Mayor Alan Simon cursed out Trustee Sherry McGill before a meeting on Wednesday, leading critics to say such bullying is what got Simon removed as a judge by the state courts.
Simon went off on McGill after she questioned his decision to arbitrarily dismiss and also curse at the village’s after-school program director during a discussion about the program, residents said, repeating what McGill told the public.
“The fact that he felt so comfortable telling her (McGill) to, ‘get the (bleep) out’ shows the lack of respect that he not only has for women but also women of color and such behavior will not be tolerated by this community,” said Hamadi Martin, a member of the grassroots activist group “We the People.”
Steve White, who is married to former Trustee Emilia White, said McGill later told residents during the public meeting that Simon cursed at her and Tricia Harvey, who ran the after-school program at the village’s Louis Kurtz Civic Center on Main Street.
Like Martin, White noted Simon has a reputation for making inappropriate comments and outbursts.
“Mayor Simon’s behavior was well known before his election,” White said.
McGill didn’t return messages for comment on Thursday.
Simon didn’t return a telephone call for comment. His top aide, Randi Mallia, didn’t respond to an email request for comment.
Spring Valley Deputy Mayor Bernard Charles, a Simon appointee, sent a text message that he was involved in a meeting Thursday but didn’t call back.
Charles works for the Ramapo Parks and Recreation Department, but town officials said he recently failed a civil service exam for the position and cannot keep the job. He is married to Ramapo Councilwoman Brendel Logan-Charles, who also works for Spring Valley.
Simon’s penchant for outbursts got him booted as a judge in Spring Valley and Ramapo on October 2016.
The Court of Appeals decision upheld six misconduct charges brought against Simon by the New York State Commission on Judicial Conduct in an April decision and its recommendation that the top court remove Simon from the bench.
Simon often went on rants and “repeatedly threatened such individuals with contempt or arrest over routine personnel or administrative issues in his court,” the state Commission on Judicial Conduct said in a 40-page decision released Wednesday.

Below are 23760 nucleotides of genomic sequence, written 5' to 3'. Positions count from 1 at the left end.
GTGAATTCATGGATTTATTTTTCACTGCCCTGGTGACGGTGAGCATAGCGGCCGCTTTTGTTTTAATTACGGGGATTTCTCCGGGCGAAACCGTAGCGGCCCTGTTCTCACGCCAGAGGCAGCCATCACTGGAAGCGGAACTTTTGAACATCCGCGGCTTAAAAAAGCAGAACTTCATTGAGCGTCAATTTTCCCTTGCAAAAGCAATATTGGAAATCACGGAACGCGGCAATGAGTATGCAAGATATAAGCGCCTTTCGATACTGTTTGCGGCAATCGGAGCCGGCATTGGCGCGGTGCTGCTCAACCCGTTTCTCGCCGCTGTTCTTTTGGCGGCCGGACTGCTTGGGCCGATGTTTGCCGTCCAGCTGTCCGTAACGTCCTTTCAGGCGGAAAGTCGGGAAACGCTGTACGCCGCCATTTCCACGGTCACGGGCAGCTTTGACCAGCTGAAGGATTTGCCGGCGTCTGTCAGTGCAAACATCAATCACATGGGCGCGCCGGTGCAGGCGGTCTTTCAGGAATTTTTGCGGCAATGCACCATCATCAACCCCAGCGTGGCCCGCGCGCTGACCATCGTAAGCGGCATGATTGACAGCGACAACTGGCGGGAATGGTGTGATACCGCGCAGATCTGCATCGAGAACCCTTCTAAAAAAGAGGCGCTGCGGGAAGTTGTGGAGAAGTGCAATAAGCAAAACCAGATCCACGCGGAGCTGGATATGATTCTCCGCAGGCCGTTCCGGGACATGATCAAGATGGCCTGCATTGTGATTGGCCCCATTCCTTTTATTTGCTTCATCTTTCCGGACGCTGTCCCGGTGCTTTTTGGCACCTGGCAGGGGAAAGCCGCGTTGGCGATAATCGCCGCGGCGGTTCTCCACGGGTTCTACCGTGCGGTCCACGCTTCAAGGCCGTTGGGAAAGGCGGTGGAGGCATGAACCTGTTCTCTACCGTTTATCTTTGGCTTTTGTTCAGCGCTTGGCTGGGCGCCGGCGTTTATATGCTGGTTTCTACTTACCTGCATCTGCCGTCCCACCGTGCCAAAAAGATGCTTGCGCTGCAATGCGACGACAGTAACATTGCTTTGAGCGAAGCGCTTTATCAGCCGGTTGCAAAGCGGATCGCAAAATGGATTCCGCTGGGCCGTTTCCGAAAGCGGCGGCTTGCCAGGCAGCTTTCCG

Simon won election as mayor in November, after winning a September Democratic Party primary.
White, the former trustee, said residents are not being served by officials who “curse and scream at people.”
“I am very upset that Simon continues to curse at people and harass people,” she said. “People working for the village should not have to put up with that behavior. After Trustee McGill spoke about the incident, Simon mumbled an apology. To a lot of people cursing is a big deal. The village can’t catch a break.”
Simon, once a Bronx prosecutor and a public defender, previously worked as Ramapo’s town attorney and then had a controversial stint running the town’s building department under Supervisor Christopher St. Lawrence, who was convicted of securities fraud and is going to prison in March.
His tenure as mayor so far has included not keeping a fire inspector for not doing enough 2018 inspections and suspending a code enforcement officer for 30 days without formal charges. Harvey would join the village treasurer chosen by Simon who have left village employ.
During Simon’s first meeting in December, he created a stir by appointing Charles to the board, refusing to keep his former running mate Rudy Laurent, who had been appointed to the board by Delhomme. Simon, Charles and Grossman also voted to repeal a decision to establish a ward system in the village during the meeting.
Simon also drew attention from some residents for hiring former Ramapo Chief Building Inspector Anthony Mallia as an assistant for a salary the mayor said was “in excess of $100,000.” Mallia had been convicted of felony charges as Ramapo building inspector.
The Rockland Probation Department ruled Mallia cannot work for Spring Valley if the work could involve building issues. Mallia remains on the payroll.”
Read the full text of the Journal News story here.